At the same time as the containership was being dug out of the canal, the US National Transportation Safety Board was publishing a fascinating report into the 2019 collision in the Houston Ship Channel in which the tanker Genesis River went out of control and ploughed into a tank barge being pushed in the opposite direction by the tug Voyager. What makes it sort of relevant is the account of “bank effect”, interaction with another passing ship, excessive speed and doubts about both rudder effectiveness and course stability. People who think that big ships handle like cars need to read of incidents like these, graphically revealed by the faithful recorders.

Michael Grey is former editor of Lloyd’s List.

2. Counterfeit vaccines

Having warned of various threats to the Covid-19 vaccines supply chain late last year, the TT Club is now reporting disruptions to vaccine supply round the globe due to criminal activity as unscrupulous individuals seek to take advantage of the drive to provide supplies of this very high value cargo. Dangers include not only illegal sales of authentic vaccines but supplying counterfeit drugs and contamination of supplies in transit.

Mike Yarwood, TT Club’s managing director of loss prevention, warns the risks should not be under-estimated, “It is probable that the market for counterfeit pharmaceuticals is worth US$400 billion a year and the World Health Organisation (WHO) estimates that up to 1 million people die annually from counterfeited drugs,” he points out.

“The current and future supply chain challenge to distribute the Covid-19 vaccines, in all their forms, from various countries of production, will mean that these figures are likely to grow.  Multiple incidents have already been reported,” said Yarwood.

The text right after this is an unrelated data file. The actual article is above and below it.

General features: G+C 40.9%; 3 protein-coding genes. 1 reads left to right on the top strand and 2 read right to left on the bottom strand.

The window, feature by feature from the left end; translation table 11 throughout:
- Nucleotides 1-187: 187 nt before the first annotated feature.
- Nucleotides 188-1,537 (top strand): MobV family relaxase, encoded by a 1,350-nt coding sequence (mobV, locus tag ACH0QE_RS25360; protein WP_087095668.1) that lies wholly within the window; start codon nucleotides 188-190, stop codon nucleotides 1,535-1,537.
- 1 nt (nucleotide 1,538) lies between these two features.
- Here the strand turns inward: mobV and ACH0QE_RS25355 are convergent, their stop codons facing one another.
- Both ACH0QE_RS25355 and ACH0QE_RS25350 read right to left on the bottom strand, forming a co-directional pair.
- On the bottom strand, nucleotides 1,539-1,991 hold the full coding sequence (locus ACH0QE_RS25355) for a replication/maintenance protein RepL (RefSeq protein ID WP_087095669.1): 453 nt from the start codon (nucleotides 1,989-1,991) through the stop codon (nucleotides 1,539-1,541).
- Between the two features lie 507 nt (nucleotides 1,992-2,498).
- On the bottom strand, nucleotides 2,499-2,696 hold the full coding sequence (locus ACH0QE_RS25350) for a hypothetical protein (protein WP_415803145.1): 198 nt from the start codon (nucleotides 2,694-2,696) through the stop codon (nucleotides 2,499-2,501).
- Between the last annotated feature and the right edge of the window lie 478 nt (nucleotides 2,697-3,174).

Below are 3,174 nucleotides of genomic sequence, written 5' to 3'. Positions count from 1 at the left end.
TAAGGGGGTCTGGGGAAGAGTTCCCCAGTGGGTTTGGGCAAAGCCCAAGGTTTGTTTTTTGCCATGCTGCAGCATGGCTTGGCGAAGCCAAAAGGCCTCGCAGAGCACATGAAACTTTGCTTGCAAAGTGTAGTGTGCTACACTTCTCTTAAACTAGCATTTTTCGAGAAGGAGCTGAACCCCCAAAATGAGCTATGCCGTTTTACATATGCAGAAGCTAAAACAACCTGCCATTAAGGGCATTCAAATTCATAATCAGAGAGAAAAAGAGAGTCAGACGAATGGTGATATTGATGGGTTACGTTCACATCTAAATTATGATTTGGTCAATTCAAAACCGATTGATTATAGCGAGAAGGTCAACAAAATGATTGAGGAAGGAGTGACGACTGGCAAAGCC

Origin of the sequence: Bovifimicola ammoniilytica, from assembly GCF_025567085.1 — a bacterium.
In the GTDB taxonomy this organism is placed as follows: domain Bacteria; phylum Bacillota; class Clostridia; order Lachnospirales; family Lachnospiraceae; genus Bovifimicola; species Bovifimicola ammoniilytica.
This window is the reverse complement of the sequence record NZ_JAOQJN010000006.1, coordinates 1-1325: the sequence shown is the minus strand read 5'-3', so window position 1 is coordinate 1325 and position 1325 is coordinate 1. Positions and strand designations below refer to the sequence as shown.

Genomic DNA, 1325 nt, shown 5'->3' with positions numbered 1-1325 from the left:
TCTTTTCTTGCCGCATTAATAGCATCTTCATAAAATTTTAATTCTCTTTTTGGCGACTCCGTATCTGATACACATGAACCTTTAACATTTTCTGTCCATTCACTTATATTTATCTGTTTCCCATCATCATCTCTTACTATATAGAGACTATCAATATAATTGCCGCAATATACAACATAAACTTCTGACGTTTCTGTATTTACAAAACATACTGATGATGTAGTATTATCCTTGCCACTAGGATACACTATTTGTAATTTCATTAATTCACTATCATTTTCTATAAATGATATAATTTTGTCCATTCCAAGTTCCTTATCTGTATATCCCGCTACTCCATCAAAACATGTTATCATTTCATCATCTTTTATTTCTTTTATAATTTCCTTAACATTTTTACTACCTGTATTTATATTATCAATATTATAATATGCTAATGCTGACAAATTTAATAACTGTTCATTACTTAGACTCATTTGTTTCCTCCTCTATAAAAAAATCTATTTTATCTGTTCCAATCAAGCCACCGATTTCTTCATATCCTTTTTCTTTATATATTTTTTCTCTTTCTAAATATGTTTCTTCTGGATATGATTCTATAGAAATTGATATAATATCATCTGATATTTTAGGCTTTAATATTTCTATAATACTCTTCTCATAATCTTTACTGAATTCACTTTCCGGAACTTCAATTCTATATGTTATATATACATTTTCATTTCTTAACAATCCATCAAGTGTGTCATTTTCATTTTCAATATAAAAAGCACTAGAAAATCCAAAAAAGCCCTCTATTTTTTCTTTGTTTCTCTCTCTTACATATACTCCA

In the Netherlands, upon opening the trailer doors of a full truck load of pharmaceutical products, the consignee was faced with ten male migrants who had been hiding in the trailer. The cargo was contaminated and destroyed.  While in the UK, three arrests were made following the theft from a truck of Covid-19 lateral flow testing kits worth over  £100,000.

For more information see:

3. Reducing grounding risks

Maritime software provider NAPA has joined forces with ClassNK and MOL on the next stage of development of a navigational risk monitoring system. NAPA alongside classification society, ClassNK, and Mitsui O.S.K. Lines say the software they have been collaborating on to intelligently monitor and mitigate grounding risks has been verified as successful in its proof-of-concept stage. Following on from this they have agreed to the joint further development for a comprehensive navigational risk monitoring system.

The grounding risk monitoring system, which is based on ship performance monitoring and voyage planning platform, NAPA Fleet Intelligence, combines many data sources, such as position data, sea depth and navigational charts, to provide a robust and accurate fleet-wide platform to reduce grounding risk. The system also provides carefully calculated alerts and notifications to crew onboard, as well as those onshore if vessels operate in a high-risk way, strengthening ship-shore connectivity and enhancing response time.

The development of the vessel grounding risk monitoring system could help reduce future grounding incidents and increase the shipping industry’s safety standards, the partners say.

4. Vaccine lottery

Dry bulk shipowners association INTERCARGO has expressed its concern on the vaccination issue in recent days, warning that the vaccination lottery affecting the shipping industry is beginning to hit the dry bulk sector hardest. The organisation points to a lack of joined up thinking both by government leaders and the maritime industry which has been a feature of the crew change crisis that continues to affect crews worldwide. “We are seeing a number of port states suggesting that all crew on board a vessel must be vaccinated as a pre-condition of entering their ports, and indeed insisting on a particular brand of vaccine. This is of course a very serious problem for the industry as a whole, when we consider the high proportion of seafarers that come from developing countries with no access to any vaccine at all,” says Dimitris Fafalios,  INTERCARGO chairman.